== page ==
Seleucus I Nicator was one of the Diadochi (general) of Alexander the Great, who went on to become the founder of the Seleucid Empire, a superstate that extended from modern-day Turkey to the borders of Pakistan.
His empire left a lasting legacy of cultural fusion between the western and eastern cultures that would last for centuries.
Within the Indian context, Seleucus is known for his war with Chandragupta Maurya, the result of which was the Seleucid Empire losing some of its eastern territories to the Mauryan Empire.
This article will give more details about Seleucus I Nicator, which will be useful in the Ancient Indian History segment of the IAS Exam.
Early Life of Seleucus I Nicator
Seleucus was the son of Antiochus, a general in the Philip of Macedon’s army. Philip was the father of Alexander the Great. In the year 334 B.C, he was one of the many generals that accompanied Alexander on his campaigns against the Persian Achaemenid Empire.
During their long stay in Asia, Seleucus was married to a Persian princess Apama, like all the other generals in Alexander’s Army. It was one of Alexander’s methods to bring harmony between his Greek and Persian subjects. Unlike most of his colleagues, Seleucus remained faithful to his Persian wife and did not abandon her following Alexander’s death in 323 B.C. The Persian Princess, named Apama remained his consort and later Queen for the rest of her life.
The division of Alexander’s Empire did not go smoothly. Ptolemy, who had received Egypt, rebelled against the system and this inadvertently led to an unsuccessful invasion of Egypt by Perdicaas, who’s commander in chief was Seleucid. Seleucid would assassinate Perdiccas and following the second partition of Alexander’s domain in 321 B.C, Seleucus was given holdings in Babylonia (modern-day Iraq and Iran).
When Antigonus was made a satrap of the east in 316 B.C, Seleucus was threatened by this and made his way to Egypt. Soon war broke out between the diadochi and Seleucus joined hands with Ptolemy and commanded the Egyptian fleet.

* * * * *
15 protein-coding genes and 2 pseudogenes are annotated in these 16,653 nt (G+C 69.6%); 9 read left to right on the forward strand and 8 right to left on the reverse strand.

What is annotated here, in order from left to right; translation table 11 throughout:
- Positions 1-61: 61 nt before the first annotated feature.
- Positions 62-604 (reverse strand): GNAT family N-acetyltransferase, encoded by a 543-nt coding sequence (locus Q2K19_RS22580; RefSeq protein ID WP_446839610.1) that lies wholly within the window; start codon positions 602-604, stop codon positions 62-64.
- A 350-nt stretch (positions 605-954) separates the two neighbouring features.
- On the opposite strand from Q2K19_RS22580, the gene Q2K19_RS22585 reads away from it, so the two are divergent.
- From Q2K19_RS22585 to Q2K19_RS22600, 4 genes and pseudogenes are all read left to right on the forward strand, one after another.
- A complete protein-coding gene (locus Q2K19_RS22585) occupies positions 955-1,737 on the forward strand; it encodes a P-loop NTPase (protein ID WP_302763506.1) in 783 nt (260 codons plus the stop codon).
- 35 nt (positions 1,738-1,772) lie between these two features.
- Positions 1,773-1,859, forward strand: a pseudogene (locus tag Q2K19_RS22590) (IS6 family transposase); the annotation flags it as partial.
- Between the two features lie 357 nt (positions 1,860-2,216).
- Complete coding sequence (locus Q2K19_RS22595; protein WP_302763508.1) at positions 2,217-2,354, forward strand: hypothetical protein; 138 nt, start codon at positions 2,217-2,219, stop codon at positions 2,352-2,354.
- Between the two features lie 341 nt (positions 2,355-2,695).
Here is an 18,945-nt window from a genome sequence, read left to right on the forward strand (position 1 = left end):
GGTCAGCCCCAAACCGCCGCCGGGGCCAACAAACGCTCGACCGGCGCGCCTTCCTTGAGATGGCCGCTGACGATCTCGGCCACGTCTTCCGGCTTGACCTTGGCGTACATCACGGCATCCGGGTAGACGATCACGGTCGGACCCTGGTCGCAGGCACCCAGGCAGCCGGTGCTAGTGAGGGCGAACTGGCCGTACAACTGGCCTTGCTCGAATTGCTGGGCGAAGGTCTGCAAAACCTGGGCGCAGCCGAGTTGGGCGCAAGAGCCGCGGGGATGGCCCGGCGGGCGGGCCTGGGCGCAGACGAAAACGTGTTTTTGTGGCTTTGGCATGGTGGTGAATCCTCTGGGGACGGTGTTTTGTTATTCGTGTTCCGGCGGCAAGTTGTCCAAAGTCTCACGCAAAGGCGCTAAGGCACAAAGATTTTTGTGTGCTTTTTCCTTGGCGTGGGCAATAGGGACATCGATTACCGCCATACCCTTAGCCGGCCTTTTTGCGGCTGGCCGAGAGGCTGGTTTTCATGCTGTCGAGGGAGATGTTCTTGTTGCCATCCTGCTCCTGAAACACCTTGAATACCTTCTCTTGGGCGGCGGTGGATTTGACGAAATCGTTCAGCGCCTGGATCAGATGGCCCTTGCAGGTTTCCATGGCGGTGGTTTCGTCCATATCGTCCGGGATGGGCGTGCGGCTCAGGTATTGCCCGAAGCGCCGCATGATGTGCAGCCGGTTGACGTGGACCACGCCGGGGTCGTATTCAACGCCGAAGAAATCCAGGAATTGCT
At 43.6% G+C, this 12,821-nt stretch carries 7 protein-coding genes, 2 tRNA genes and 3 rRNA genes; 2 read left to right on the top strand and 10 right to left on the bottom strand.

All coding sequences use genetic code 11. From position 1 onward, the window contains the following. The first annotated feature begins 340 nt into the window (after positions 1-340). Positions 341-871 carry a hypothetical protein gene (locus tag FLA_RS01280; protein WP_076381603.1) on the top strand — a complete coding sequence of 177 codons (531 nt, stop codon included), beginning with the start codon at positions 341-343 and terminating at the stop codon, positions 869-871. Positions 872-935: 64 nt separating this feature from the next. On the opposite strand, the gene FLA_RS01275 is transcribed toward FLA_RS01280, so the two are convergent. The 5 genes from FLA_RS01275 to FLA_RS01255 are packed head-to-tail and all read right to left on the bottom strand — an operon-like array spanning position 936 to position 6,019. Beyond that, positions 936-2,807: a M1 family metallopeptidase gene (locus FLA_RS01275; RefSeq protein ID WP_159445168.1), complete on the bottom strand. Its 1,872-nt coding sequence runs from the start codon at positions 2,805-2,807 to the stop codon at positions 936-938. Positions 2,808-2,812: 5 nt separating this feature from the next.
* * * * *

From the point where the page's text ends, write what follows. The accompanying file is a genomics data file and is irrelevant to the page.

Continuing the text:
Ptolemy’s victory at Gaza in 312 B.C, Seleucus returned to the East and his return is marked as the beginning of the Seleucid Empire. Soon he began to conquer neighbouring states and within 9 years the entire eastern part of Alexander’s empire was under his control.
When the old royal line of Macedonia died out in 305 B.C, Seleucus and the other Macedonian generals took the mantle of basileus (king). Soon, he established Seleucia on the Tigris as his capital.
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Conflict with the Mauryan Empire
By the year 305 B.C. Selecus I Nikator came into conflict with the Mauryan Empire under Chandragupta Maurya
Although there is little in historical records about the information regarding the battles fought at the time, most modern historians agree that Seleucids fared poorly against the Mauryans.
The two emperors came to an understanding and signed a treaty which conceded Seleucid holdings ins southern Afghanistan and parts of Persia west of the Indus
In order to solidify the treaty, historians speculate that Seleucus married off his daughter to the Mauryan Emperor and even dispatched an ambassador, Megasthenes, to the Mauryan court at Pataliputra. In exchange, Chandragupta Maurya provided 500 war elephants to Seleucus which he would use with decisive effect at the battle of Raphia.
Further evidence of his limited presence in India can be of coins excavated in India. These coins describe him as a king and at a date as late as 293 B.C. No coins were struck in India thereafter and seems to confirm the reversal of territory west of the Indus to Chandragupta.
Later Life and Legacy of Seleucus I Nicator
Following the end of the conflict with the Mauryan Empire, Seleucus turned his attention westwards. He added Syria to his territory in 301 B.C. Although his push into Ptolemaic Egypt was a failure at the battle of Raphia, his position in Asia Minor was relatively stable.
The new holdings of Syria gave him access to the Mediterranean. He founded the city of Antioch, which became a thriving port and an important administrative centre
Following the decisive battle of Corupedium in 281 B.C. he eliminated his chief rival Lysimachus and thus secured the whole of Alexander’s conquests with the exception of Egypt. He was about to move on to take Thrace and Macedonia when he was assassinated the same year by another rival, Ptolemy Keraunos. He was succeeded by his son Antiochus.
Like their Ptolemaic counterparts in Egypt, the empire that took his name would adapt aspects of the many cultures present within the empire. While the Ptolemies achieved a delicate balance between Greek and Egyptian cultures, the Seleucids went overboard in promoting Hellenistic culture. It even led to local revolts such as the Maccabean revolt which devastated the province of Judaea. Nevertheless they were at the forefront of cultural integration
The Seleucids showed piety towards indigenous Gods. Cultural exchange was a two-way process; the conquered populations were expected to embrace aspects of Greek culture but the colonizers also embraced aspects of the culture of the colonized.
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